Learn more here.


[1] Arcelus J, Mitchell AJ, Wales J, Nielsen S. Mortality rates in patients with anorexia nervosa and other eating disorders: a meta-analysis of 36 studies. Arch Gen Psychiatry. 2011;68(7):724-31. 
Add link or side box to The Facts section of website (Who Is Affected, ED in Aust) 

[2] Hay P, Mitchison D, Collado AEL, González-Chica DA, Stocks N, Touyz S. Burden and health-related quality of life of eating disorders, including Avoidant/Restrictive Food Intake Disorder (ARFID), in the Australian population. J Eat Disord. 2017;5(1):1-10. 

[3] Patton GC, Selzer R, Coffey C, Carlin JB, Wolfe R. Onset of adol escent eating disorders: population based cohort study over 3 years. BMJ. 1999;318(7186):765.

[4] Hart LM, Granillo MT, Jorm AF, Paxton SJ. Unmet need for treatment in the eating disorders: a systematic review of eating disorder specific treatment seeking among community cases. Clin Psychol Rev. 2011;31(5):727-35.  

[5] Oakley Browne MA, Elisabeth Wells J, Mcgee MA, Team NZMHSR. Twelve-month and lifetime health service use in te Rau Hinengaro: the New Zealand mental health survey. Australian & New Zealand Journal of Psychiatry. 2006;40(10):855-64.  
[6] Hamilton A, Mitchison D, Basten C, Byrne S, Goldstein M, Hay P, et al. Understanding treatment delay: perceived barriers preventing treatment-seeking for eating disorders. Australian & New Zealand Journal of Psychiatry. 2022;56(3):248-59.  

[7] Hart LM, Granillo MT, Jorm AF, Paxton SJ. Unmet need for treatment in the eating disorders: a systematic review of eating disorder specific treatment seeking among community cases. Clin Psychol Rev. 2011;31(5):727-35.  
[8] Volpe U, Tortorella A, Manchia M, Monteleone AM, Albert U, Monteleone P. Eating disorders: What age at onset? Psychiatry Res. 2016;238:225-7.   

[9] Hay P, Girosi F, Mond J. Prevalence and sociodemographic correlates of DSM-5 eating disorders in the Australian population. J Eat Disord. 2015;3(1):1-7. 

[10] Gordon, A. R., Moore, L. B., & Guss, C. (2021). Eating disorders among transgender and gender non-binary people. In Eating Disorders in Boys and Men (pp. 265-281). Springer, Cham.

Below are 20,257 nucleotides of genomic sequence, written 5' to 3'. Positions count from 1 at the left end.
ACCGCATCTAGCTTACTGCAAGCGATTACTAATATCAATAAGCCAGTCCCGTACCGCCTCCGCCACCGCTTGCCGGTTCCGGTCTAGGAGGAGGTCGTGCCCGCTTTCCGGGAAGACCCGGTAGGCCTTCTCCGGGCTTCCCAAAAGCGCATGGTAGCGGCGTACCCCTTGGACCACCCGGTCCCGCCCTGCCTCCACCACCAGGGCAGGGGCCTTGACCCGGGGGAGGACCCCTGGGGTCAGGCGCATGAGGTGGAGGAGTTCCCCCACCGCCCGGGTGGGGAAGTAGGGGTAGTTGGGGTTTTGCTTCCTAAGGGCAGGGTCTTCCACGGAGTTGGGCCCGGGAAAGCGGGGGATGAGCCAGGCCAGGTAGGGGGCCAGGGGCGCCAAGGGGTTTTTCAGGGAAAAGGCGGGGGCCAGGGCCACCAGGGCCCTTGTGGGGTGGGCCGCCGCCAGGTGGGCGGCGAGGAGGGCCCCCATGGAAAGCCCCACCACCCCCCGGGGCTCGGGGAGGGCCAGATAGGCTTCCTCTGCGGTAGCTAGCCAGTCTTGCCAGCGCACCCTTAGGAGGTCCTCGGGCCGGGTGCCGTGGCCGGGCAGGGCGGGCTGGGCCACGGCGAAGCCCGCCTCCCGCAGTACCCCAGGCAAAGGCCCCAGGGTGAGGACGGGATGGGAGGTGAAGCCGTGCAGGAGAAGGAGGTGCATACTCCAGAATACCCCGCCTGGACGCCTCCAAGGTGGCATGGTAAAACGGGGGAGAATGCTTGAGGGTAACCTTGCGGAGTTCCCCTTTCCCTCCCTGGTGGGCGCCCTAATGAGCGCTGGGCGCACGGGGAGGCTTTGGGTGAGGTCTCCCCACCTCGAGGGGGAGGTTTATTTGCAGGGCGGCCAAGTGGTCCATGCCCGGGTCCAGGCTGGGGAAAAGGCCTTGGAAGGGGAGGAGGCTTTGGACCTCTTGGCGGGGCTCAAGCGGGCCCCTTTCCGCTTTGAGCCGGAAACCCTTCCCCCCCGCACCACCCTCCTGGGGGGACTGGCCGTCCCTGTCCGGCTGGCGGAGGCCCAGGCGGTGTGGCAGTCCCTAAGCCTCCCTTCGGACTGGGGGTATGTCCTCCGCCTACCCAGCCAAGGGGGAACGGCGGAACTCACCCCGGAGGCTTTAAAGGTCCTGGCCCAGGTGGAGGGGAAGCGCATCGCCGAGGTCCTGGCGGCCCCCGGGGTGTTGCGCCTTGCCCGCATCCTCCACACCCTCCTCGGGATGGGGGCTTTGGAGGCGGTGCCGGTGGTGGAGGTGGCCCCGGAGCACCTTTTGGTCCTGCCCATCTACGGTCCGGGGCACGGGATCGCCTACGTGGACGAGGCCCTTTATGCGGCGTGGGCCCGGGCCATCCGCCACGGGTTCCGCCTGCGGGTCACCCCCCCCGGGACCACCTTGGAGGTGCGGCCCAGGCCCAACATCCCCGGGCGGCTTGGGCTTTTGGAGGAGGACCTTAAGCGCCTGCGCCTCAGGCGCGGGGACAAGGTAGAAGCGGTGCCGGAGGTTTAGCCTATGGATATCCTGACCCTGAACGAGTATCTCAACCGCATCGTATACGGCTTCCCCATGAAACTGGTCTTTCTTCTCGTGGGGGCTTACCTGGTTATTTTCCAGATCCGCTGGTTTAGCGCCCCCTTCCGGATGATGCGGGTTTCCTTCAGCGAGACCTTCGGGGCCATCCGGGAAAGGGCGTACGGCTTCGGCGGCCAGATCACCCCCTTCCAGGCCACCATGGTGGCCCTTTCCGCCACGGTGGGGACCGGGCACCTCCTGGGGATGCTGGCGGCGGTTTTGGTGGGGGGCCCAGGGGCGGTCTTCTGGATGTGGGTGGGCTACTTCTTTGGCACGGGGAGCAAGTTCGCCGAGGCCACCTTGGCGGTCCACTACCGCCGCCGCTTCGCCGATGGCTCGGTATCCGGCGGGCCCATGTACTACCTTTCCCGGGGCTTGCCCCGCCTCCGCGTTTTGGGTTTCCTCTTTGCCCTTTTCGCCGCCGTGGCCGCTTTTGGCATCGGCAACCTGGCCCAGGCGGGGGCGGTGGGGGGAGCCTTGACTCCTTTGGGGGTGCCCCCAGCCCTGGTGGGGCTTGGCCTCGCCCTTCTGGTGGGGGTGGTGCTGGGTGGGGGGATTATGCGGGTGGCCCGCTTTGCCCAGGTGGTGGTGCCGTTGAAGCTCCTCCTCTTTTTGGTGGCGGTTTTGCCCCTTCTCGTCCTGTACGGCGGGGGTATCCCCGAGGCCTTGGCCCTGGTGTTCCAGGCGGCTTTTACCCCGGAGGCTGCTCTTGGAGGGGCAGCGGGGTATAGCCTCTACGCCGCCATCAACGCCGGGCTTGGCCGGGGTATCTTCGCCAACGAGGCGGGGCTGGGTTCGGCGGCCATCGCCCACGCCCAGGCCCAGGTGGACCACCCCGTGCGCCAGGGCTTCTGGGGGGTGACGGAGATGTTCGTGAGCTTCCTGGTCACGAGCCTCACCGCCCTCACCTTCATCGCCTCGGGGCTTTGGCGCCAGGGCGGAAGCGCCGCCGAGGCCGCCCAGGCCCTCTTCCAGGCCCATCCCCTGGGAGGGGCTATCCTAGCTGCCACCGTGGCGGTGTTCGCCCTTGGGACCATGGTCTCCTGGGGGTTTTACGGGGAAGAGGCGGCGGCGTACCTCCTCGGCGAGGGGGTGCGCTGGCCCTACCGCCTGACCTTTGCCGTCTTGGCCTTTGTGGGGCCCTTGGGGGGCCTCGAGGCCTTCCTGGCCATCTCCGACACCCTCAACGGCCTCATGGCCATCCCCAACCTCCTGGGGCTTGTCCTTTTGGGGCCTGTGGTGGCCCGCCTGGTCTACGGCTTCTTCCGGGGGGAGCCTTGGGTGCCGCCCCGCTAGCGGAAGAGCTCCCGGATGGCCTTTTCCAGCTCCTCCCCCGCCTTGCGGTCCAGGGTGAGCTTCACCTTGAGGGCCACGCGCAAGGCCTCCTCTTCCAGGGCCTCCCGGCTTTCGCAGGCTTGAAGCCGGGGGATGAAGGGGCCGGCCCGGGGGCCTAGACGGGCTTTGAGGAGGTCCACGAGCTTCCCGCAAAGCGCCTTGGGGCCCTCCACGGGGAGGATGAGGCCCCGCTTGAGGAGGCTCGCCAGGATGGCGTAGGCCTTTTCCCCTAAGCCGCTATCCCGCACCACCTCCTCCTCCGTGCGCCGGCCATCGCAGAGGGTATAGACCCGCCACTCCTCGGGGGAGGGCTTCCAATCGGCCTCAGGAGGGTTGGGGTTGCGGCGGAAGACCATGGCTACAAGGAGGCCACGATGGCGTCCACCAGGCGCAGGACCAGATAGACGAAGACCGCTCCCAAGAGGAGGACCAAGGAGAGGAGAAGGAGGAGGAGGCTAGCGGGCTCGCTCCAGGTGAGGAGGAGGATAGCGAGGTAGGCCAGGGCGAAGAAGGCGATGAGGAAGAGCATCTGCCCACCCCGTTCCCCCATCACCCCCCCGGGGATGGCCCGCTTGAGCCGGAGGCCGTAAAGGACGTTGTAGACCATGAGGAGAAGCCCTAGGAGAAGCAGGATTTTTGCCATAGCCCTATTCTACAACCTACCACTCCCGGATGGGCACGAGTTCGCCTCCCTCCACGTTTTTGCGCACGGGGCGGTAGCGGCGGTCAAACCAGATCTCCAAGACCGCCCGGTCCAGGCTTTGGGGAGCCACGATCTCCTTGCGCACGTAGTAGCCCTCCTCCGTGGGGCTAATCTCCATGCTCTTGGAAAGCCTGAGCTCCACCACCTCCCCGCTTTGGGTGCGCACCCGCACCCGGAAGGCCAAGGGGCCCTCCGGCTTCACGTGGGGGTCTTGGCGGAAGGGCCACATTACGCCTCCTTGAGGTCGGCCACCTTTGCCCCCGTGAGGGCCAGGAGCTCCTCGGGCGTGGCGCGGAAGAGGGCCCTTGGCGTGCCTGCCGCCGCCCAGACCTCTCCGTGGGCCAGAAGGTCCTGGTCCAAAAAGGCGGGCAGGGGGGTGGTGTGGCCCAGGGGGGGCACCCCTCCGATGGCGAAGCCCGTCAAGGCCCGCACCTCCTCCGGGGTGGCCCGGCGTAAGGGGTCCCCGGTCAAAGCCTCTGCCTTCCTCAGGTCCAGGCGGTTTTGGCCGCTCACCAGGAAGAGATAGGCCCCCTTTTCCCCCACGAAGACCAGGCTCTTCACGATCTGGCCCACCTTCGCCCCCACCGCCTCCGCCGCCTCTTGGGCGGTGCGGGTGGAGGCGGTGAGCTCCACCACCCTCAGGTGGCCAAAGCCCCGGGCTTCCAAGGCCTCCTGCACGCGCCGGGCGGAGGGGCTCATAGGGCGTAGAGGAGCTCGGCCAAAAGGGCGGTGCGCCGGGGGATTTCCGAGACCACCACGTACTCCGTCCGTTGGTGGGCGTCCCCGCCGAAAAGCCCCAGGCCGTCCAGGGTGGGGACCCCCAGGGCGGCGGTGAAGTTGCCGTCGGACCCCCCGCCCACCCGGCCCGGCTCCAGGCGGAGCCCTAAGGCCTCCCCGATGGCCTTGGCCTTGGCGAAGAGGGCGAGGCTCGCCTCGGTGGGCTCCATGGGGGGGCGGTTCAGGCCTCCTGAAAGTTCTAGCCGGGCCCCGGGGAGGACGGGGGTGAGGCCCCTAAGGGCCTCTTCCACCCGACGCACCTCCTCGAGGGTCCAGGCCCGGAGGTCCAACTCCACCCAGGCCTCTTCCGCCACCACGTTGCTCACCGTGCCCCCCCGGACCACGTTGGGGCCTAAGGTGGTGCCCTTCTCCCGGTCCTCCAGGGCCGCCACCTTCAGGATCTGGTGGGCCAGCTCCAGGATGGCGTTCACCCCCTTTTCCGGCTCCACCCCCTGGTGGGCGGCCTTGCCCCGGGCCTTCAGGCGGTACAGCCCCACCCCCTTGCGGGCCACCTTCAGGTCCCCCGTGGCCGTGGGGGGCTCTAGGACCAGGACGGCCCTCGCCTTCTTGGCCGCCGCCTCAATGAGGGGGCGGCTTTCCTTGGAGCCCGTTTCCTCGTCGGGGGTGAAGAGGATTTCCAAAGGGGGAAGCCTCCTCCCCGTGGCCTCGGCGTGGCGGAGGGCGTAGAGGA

[11] Diemer EW, Hughto JMW, Gordon AR, Guss CS, Austin B, Reisner SL. Beyond the Binary: Differences in Eating Disorder Prevalence by Gender Identity in a Transgender Sample. Transgender Health. 2018;3:1, 17-23 
[12] Giordano S. Eating yourself away: Reflections on the ‘comorbidity’ of eating disorders and gender dysphoria. Clinical Ethics. 2017;12(1):45-53.  doi:10.1177/1477750916661977 
16. Feder S, Isserlin L, Seale E, Hammond N, Norris ML. Exploring the association between eating disorders and gender dysphoria in youth. Eat Disord. 2017; Jul-Sep;25(4):310-317. doi: 10.1080/10640266.2017.1297112 

See also

What is an Eating Disorder?

Eating disorders are serious mental illnesses; they are not a lifestyle choice or a diet gone ‘too far’.


Eating Disorders in Australia

Approximately one million Australians are living with an eating disorder in any given year; that is, 4% of the population.…


Who is Affected?

Eating disorders can occur in people of all ages and genders, across all socioeconomic groups, and from any cultural background.


Risk & Protective Factors

The elements that contribute to the development of an eating disorder are complex, and involve a range of biological, psychological…


Disordered Eating & Dieting

Disordered eating sits on a spectrum between normal eating and an eating disorder and may include symptoms and behaviours of eating…


Body Image

What is body image?Body image is a combination of the thoughts and feelings that you have about your body.


Weight Stigma

What is weight stigma?Weight stigma is the discrimination towards people based on their body weight and size.


People with Higher Weight

Historically, eating disorders have been conceptualised as illnesses of people of low body weight and typified by disorders such as…


Eating Disorders and Males

Eating disorders are serious, complex mental illnesses accompanied by physical and mental health complications which may be severe and life…


Eating Disorders and Diabetes

If you are living with diabetes and experiencing disordered eating or an eating disorder, you are not alone.


Stigma and Eating Disorders

Eating disorders are serious mental illnesses characterised by disturbances in behaviours, thoughts and feelings towards body weight and shape, and/or food and…